What does it take to really feel at home?

A familiar smile, a welcome embrace. A beckoning into the thick of the community, an invitation to lead the service.

My son is grappling with this question, but dare I say, we all grapple with it, throughout our lives. I have so many friends, I know so many people, but where, exactly, is my home?

Is it within me? Because an awful lot of us are scrambling to find it outside of ourselves.

Is the idea of home the place where you can fully be yourself? And the people who hang out there?

And then, let me ask the difficult question: is there even such a thing as home? Truly?

The feeling of going back to a place you know well, on break from frenetic college days, taking a break from the workaday world, returning for a holiday or family celebration. So is home, then, the art of returning, the act of taking a break from routine? And could that be done in the tropics, in a hotel, on a dirt path, all sound suspended except for the chirping of birds and the woosh of the wind.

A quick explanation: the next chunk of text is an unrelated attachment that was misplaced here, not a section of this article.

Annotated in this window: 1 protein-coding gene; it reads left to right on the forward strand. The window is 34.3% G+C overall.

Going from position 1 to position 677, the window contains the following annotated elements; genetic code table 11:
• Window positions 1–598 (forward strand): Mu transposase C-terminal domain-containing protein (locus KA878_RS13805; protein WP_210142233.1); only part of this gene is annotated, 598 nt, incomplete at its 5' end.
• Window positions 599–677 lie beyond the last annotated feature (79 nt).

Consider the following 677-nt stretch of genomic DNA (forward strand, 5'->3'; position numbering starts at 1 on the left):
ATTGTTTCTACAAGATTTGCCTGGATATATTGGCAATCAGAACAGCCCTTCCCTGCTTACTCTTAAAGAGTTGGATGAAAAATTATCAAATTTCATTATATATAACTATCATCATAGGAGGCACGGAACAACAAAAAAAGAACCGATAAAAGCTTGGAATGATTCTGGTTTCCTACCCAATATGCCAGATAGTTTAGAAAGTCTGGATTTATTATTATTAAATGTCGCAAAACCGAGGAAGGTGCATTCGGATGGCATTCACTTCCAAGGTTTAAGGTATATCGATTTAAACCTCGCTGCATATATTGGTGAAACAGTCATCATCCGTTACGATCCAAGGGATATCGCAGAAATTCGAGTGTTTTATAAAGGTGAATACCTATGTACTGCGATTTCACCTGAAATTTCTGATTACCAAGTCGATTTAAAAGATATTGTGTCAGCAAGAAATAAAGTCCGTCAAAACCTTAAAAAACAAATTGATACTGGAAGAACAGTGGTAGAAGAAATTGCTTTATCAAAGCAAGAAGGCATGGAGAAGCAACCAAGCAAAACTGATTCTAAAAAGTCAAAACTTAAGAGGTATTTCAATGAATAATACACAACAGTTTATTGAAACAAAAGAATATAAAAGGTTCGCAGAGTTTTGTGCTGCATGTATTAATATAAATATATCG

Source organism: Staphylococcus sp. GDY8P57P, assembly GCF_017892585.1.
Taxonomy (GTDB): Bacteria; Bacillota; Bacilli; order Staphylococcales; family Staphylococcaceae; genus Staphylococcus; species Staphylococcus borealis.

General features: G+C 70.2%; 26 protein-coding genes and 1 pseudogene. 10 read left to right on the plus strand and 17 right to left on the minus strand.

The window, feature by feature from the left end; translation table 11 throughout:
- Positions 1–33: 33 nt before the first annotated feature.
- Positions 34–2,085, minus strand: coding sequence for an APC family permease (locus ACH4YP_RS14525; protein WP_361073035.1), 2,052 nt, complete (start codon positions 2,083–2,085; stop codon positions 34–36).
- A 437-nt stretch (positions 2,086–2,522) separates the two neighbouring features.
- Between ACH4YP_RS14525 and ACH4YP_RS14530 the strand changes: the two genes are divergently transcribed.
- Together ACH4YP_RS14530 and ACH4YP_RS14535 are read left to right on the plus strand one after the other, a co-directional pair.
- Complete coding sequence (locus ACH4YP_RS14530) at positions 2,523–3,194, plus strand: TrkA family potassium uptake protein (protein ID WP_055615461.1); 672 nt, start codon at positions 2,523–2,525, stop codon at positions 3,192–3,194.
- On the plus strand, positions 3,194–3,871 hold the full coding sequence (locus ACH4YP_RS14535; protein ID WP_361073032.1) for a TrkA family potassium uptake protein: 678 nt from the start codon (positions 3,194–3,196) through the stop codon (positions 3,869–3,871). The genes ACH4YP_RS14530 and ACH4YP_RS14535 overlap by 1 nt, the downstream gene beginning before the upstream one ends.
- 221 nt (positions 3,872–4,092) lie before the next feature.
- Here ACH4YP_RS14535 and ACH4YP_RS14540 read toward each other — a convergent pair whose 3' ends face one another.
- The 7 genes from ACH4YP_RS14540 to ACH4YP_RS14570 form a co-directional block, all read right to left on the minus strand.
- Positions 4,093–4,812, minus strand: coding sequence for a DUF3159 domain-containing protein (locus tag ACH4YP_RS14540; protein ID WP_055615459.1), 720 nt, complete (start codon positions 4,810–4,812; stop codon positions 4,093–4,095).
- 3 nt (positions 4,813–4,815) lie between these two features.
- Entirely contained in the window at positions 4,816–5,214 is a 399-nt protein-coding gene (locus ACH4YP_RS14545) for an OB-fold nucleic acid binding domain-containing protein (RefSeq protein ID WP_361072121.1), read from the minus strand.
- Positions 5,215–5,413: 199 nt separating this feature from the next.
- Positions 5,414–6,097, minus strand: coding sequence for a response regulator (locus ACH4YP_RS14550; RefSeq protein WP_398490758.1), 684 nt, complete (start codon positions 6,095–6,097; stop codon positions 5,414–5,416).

In a way, I come home when it is my children and me and we have no agenda, no place to get to. Like last night, playing foos ball and pool with my boys in the rec center. A Monday night, yes, with school today for one of them, but we didn’t feel the rush to finish, to get home, to climb into bed.

The feeling yesterday of driving with my boys to the bank for silver and gold dollars, the Afikoman presents my grandfather used to give us every year. We visited a new-to-us cake shop to taste the gluten-free (and regular) cupcakes (well worth it, Cake Crumbs on Northwestern). We went to the grocery for a few last items, which became more than we had on the list (as it always does).

The entire day felt as if I were residing at home, if you can imagine. The walk to the library, searching the shelves for books, sitting in quiet chairs to thumb through the first pages and make sure we’d made good selections.

Interspersed with moments of work and checking off my obligatory to-dos, I was at home all day, and into the night.

My son is looking for his home in the Jewish world, and I’m on the quest right beside him. A synagogue that offers community, opportunity, connection, friendship. That’s what he wants, and why wouldn’t he? It’s what I’ve been yearning for, too, and just assumed I’d never find it.

Well, the search is on. Wish us luck.

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